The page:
This month’s edition of the Brussels Agenda focuses on technology. We will take a closer look at the issues surrounding law and its relation to technology. The world now relies on technology to access markets it could not do so before, from different countries to different businesses.
This month also sees the end of roaming charges in the EU from 15th June 2017, demonstrating just how dependent we are on technology helping us to access data networks wherever we are in the EU. In 2016, the EU identified the Digital Single Market strategy as a means to create new opportunities for all within the EU regarding jobs, health data, the economy etc. also indicating a focus on technology.
Our viewpoint article focuses on virtual competition and is written by Professor Ariel Ezrachi. He also came to the UK Law Societies’ Joint Brussels Office Event of which there is a report.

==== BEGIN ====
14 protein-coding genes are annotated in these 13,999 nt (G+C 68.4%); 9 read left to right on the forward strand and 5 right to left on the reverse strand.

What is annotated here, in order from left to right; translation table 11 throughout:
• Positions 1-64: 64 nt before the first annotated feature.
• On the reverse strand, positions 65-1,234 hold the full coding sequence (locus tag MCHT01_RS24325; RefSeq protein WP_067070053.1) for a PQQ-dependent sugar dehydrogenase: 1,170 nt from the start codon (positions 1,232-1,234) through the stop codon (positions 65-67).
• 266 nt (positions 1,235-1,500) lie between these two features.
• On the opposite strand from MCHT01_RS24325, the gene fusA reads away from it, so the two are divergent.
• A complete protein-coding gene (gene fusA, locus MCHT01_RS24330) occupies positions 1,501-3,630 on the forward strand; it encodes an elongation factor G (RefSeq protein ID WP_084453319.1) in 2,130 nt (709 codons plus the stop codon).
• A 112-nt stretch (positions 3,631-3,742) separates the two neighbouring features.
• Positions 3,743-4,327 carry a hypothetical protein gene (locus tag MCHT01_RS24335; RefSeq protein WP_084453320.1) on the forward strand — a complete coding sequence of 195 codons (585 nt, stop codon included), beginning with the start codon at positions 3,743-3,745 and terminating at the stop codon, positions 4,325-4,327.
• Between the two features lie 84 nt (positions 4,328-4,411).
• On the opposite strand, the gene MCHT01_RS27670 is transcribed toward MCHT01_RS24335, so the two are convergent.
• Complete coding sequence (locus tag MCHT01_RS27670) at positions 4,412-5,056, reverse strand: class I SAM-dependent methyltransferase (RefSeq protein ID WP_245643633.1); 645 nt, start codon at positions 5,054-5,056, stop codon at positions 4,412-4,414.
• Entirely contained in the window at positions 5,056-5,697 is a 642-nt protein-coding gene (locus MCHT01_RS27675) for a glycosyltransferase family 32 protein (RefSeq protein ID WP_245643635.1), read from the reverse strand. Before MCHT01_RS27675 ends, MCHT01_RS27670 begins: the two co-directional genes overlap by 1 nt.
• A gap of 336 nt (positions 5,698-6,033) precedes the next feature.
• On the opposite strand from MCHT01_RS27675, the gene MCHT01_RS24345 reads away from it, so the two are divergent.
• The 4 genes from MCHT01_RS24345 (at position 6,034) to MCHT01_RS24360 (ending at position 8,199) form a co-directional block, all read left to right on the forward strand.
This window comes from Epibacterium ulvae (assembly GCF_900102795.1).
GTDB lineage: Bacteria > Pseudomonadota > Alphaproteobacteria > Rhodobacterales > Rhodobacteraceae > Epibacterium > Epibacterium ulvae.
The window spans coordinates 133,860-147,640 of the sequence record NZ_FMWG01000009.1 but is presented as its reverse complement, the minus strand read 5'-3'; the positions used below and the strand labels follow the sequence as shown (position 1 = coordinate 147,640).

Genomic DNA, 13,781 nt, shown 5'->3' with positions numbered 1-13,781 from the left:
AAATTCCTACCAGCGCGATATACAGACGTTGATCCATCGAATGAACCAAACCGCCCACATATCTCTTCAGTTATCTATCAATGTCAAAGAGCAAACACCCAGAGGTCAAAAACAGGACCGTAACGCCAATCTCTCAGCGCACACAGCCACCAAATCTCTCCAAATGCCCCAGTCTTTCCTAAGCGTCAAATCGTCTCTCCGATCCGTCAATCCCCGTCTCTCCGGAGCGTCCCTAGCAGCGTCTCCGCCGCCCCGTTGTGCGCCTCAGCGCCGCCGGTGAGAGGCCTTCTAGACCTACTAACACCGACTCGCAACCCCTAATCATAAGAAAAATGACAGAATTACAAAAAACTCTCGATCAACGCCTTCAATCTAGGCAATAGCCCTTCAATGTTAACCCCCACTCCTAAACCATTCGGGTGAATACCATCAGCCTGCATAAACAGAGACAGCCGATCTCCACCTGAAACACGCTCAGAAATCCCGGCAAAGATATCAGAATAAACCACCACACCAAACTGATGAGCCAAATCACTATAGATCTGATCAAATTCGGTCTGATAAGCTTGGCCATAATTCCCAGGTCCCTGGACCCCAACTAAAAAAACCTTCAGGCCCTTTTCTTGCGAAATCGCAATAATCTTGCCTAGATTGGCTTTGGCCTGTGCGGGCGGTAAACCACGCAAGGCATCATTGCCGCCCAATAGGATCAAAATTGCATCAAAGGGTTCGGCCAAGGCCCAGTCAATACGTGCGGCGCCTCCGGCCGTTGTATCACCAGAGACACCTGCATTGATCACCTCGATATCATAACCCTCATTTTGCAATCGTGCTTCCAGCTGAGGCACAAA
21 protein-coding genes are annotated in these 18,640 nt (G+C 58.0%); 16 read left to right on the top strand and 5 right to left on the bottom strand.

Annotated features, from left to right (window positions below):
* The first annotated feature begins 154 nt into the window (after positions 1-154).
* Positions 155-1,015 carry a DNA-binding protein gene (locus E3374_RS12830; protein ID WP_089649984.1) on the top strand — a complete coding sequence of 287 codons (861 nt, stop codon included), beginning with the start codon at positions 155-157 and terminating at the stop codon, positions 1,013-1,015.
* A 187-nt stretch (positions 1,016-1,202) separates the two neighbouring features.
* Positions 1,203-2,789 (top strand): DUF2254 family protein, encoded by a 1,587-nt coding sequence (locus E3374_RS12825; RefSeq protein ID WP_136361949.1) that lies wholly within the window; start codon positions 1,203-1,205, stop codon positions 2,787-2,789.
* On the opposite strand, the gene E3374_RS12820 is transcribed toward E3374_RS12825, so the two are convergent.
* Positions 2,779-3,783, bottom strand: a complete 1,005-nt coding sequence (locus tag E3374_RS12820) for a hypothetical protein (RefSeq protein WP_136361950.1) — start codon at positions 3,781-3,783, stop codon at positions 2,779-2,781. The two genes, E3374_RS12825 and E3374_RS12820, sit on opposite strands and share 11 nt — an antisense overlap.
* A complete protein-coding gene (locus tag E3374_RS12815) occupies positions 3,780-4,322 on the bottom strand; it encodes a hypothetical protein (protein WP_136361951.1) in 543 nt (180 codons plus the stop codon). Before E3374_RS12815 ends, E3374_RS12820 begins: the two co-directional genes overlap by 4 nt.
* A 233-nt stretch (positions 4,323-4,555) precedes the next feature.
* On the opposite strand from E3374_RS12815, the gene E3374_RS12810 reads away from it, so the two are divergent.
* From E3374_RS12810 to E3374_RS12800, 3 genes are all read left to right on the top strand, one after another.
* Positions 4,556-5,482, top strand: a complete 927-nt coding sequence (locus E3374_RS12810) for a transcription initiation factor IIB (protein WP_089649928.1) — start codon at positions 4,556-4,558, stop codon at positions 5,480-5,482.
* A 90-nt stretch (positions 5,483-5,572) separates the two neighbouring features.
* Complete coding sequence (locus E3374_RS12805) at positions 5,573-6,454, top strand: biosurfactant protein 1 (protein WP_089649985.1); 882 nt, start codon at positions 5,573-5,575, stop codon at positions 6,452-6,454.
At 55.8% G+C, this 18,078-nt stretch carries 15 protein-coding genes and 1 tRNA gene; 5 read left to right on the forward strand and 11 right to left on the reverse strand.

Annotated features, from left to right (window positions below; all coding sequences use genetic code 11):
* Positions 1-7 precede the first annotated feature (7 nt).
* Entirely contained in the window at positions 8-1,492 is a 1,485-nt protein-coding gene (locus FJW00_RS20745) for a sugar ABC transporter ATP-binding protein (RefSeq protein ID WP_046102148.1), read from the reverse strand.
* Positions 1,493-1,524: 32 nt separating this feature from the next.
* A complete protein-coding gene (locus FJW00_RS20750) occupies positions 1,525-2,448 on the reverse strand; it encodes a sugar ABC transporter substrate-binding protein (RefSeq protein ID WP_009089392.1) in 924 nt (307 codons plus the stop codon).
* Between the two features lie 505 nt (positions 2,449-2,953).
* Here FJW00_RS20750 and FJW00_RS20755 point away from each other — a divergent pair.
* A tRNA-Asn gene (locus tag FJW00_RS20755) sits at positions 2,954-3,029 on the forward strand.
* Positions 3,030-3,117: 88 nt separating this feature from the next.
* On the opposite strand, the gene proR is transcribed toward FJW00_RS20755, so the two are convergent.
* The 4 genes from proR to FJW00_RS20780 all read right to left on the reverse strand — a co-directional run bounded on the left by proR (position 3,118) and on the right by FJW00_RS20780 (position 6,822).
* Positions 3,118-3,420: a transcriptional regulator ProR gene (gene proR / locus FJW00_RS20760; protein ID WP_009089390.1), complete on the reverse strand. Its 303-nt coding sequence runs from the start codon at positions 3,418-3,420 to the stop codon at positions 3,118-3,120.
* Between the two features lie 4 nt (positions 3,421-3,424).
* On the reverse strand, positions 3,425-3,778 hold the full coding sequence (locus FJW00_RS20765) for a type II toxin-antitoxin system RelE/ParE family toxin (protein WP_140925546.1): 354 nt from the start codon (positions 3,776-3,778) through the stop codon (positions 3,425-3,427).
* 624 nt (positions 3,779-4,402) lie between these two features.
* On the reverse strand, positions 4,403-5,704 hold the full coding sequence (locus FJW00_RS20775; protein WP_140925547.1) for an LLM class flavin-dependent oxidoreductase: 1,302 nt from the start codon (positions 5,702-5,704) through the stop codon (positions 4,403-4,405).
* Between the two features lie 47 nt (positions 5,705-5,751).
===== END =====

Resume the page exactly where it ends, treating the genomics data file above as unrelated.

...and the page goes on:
As to other contributions, we also have an article written by Diane Mievis on ‘Trade in a digital world,’ and Caroline Calomme, the founder of Brussels Legal Hackers is explaining why more advanced technological tools in legal practice are no longer a suggestion, but the reality.
An update on the tax law legislative train and the Audiovisual Media Services Directive our own articles include a short article on what blockchains and smart contracts are, and another article explaining geoblocking and what the EU is doing to minimise it.
The ePrivacy Regulation has gained much attention and an update on this has been included.
Furthermore, we have reported on the UK Law Societies’ Joint Brussels Office event with the Law Society of Ireland on re-qualification to the Irish Bar.
In addition to the usual information on upcoming decisions, in the case law corner we have summaries on the Gibraltar case on the freedom to provide services and the Pirate Bay CJEU decisions.
Finally, we have a call for any blogs, twitter accounts or interactive sources of law that our readers use, so we can compile a reading list for our readers for the summer.
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